As Argentina tumbles further into uncharted financial crisis an
inspiring popular rebellion has been spreading across the country. An ongoing movement has developed that has become a living laboratory of struggle, a space where the popular politics of the future are being re-invented. The rising rebellion exploded on December 20th 2001, when over a million people took to the streets banging their pots and pans and ousting the government. This year on the 20th of
December people in Argentina and across the globe are calling for a global day of Action to demonstrate that those who are building alternatives to the dictatorship of the markets are not alone. From the unemployed workers movement, "the piqueteros", blockading roads and building community projects in their neighborhoods - to the "asambleas", the horizontally organized neighborhood meetings that have sprung up spontaneously in the cities. From the "Ahorristas", the angry savers who attack the banks daily to get their money back -
to the "Trueque" barter network which 7 million people are using instead of money. From the workers in numerous occupied factories who are self managing their work places - to the High school students occupying their schools demanding cheaper bus fares; the spirit of autonomy, the celebration of diversity and the practice of direct democracy can be seen across Argentina.
Every social strata is united in the slogan "Que Se Vayan Todos", they all must go, meaning that the entire political class leaves the stage, every politician from every party, the supreme court, the IMF, the multinational corporations, the banks - everyone out, so the people can decide the fate of their economically crippled country themselves. In the face of ever increasing poverty and total economic meltdown, the people of Argentina have found enough hope to continue
resisting, and have mustered sufficient creativity to start building practical alternatives to the despair of capitalism.
From Angola to Nepal, Bolivia to Turkey, the same cracks are
appearing in the neoliberal "logic," and people are resisting as
their economies fall apart and their societies are further crippled by foreign debt. A dozen countries are poised to be the "next Argentina," and some of them may be a lot closer to home than we ever imagined.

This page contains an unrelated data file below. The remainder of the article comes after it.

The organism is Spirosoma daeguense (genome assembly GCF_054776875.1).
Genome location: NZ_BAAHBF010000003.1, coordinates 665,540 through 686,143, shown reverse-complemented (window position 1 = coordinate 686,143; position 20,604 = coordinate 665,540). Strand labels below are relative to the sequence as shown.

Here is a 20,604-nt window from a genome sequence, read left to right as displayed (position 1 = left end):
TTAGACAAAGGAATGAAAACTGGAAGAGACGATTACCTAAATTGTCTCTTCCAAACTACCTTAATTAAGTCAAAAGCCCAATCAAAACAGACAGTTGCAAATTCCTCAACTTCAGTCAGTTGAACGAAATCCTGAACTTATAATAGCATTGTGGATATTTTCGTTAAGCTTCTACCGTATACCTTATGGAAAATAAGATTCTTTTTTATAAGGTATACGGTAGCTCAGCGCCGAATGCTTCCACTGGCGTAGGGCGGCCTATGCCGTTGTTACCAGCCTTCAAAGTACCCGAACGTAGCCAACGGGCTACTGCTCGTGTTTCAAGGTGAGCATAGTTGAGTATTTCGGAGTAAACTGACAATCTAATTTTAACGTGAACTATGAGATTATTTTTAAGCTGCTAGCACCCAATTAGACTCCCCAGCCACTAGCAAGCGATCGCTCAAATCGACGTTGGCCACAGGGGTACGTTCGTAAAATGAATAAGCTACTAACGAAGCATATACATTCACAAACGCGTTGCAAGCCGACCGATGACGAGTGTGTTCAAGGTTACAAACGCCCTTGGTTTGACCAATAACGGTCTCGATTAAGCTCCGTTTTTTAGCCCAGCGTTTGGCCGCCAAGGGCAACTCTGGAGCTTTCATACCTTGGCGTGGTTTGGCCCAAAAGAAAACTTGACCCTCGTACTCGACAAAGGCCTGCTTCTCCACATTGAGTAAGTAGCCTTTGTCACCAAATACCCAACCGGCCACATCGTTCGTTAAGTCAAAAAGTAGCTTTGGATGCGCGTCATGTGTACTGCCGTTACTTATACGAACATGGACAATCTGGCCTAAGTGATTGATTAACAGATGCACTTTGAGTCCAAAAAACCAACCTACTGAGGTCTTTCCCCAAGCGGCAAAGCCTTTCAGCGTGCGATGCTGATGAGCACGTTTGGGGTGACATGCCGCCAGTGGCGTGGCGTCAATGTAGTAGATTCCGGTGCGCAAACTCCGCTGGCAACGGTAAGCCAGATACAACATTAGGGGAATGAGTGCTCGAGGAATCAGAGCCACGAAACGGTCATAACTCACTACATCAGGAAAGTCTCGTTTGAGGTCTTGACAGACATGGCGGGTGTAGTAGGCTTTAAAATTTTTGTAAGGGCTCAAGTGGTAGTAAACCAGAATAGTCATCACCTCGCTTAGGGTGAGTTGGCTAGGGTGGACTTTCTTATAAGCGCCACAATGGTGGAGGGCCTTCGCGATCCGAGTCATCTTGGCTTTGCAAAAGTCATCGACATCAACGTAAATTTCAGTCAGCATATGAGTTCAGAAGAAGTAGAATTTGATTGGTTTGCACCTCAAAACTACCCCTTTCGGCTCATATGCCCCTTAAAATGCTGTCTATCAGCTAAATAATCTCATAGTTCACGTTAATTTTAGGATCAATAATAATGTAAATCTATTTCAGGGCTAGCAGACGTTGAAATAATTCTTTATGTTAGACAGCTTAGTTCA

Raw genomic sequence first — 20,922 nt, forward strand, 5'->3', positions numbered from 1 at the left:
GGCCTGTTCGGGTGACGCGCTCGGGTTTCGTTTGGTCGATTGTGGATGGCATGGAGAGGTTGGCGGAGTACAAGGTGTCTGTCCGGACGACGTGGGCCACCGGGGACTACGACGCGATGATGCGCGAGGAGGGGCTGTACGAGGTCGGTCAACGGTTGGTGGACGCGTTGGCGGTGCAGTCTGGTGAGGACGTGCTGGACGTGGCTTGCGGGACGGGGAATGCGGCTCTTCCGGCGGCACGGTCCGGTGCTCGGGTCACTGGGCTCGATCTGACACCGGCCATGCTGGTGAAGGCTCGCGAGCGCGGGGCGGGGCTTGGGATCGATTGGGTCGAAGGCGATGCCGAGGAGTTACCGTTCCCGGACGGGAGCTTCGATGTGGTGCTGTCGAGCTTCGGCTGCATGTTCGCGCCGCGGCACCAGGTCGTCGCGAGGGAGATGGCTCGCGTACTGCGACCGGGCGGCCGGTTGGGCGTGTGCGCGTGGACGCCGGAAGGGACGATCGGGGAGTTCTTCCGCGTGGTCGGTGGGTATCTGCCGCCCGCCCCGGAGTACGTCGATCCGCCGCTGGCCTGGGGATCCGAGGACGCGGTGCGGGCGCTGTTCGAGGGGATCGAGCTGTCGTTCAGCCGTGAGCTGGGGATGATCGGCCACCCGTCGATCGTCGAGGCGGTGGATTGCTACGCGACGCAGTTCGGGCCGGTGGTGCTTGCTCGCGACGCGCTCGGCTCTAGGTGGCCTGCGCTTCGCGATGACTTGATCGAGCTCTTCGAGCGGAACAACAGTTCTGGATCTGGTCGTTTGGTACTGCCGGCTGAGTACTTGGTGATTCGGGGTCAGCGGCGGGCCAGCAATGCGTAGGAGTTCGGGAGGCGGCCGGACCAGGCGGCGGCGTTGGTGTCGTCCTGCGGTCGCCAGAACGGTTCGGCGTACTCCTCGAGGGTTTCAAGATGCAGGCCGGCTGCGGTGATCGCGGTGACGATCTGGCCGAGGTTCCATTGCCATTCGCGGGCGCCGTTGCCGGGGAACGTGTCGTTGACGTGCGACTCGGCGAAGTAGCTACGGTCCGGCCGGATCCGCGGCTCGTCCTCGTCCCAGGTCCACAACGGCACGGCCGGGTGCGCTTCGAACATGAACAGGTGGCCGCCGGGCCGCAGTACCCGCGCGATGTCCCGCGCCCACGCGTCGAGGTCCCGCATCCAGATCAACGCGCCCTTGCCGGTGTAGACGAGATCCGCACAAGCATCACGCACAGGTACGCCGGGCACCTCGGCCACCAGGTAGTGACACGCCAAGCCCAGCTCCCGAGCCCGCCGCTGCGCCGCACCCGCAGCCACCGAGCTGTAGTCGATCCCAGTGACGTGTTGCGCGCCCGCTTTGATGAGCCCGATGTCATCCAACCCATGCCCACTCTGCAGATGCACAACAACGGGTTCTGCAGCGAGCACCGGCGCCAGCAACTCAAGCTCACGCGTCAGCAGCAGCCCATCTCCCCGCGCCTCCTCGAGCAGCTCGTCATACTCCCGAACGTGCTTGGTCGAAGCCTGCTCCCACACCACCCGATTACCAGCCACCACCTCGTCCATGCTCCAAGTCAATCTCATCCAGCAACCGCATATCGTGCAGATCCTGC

We need to be prepared, not only to resist, but to find ways to
rebuild our societies when the economic and ecological crisis hits.
If the popular rebellion in Argentina succeeds, it could show the world that people are able to live through severe crisis and come out the other side, not merely having survived, but stronger, and happier for struggling for new ways of living.
For two days in December, when tens of thousands of Argentineans will take to the streets to celebrate last years uprising, actions and events will take place across the world in solidarity with the people of Argentina.
What can you do on these days ? Here are some ideas ...Take pots and pans into the streets to celebrate the sound of the Cacerolazo, start up a local neighborhood assembly, Blockade roads in solidarity with the Piqueteros, occupy your workplace or college and try out self management, expropriate goods will dancing tango, subvert the spirit of consumer Christmas by creating a barter market ....the options are endless...
The aims of the Days of Social Disobedience include:
1) To show that the movement of movements against capitalism can move beyond insurrection towards a real social revolution. A social revolution, made of thousands of revolutions, where people are beginning to build the life that they want and preparing to defend it rather than simply protesting against what they don't want. And that Argentina is an inspiring model of this.
2) To build a powerful global network of solidarity for Argentina.
The movements in Argentina are in danger of isolation; without the security and the mutual inspiration of international solidarity, they will suffer further repression. Although many in the movement of movements worldwide have said "Thank god for Argentina," as we've had our hopes rekindled in the dark days post 9-11, most of the people on the streets of Argentina have no idea that they've provided such widespread optimism. By seeing the worlds social movements acting in concert and solidarity with their struggle, the people of Argentina
will inspired to continue their struggle.
3) To learn from the events in Argentina and apply these lessons to building our own autonomous spaces, neighborhood assemblies, alternative economic systems, self managed work places etc.
4) To spread the stories and information about the movements in Argentina to social movements across the world.
Many groups are planning actions/events: ranging from the
Disobedients in Italy, to Direct action groups in Belgium, Wombles in the UK, Yamango and in Spain, as well as groups in Jordan, Finland and Germany.
"Be realistic and do the impossible, because if we don't do the
impossible, we face the unthinkable." Murray Bookchin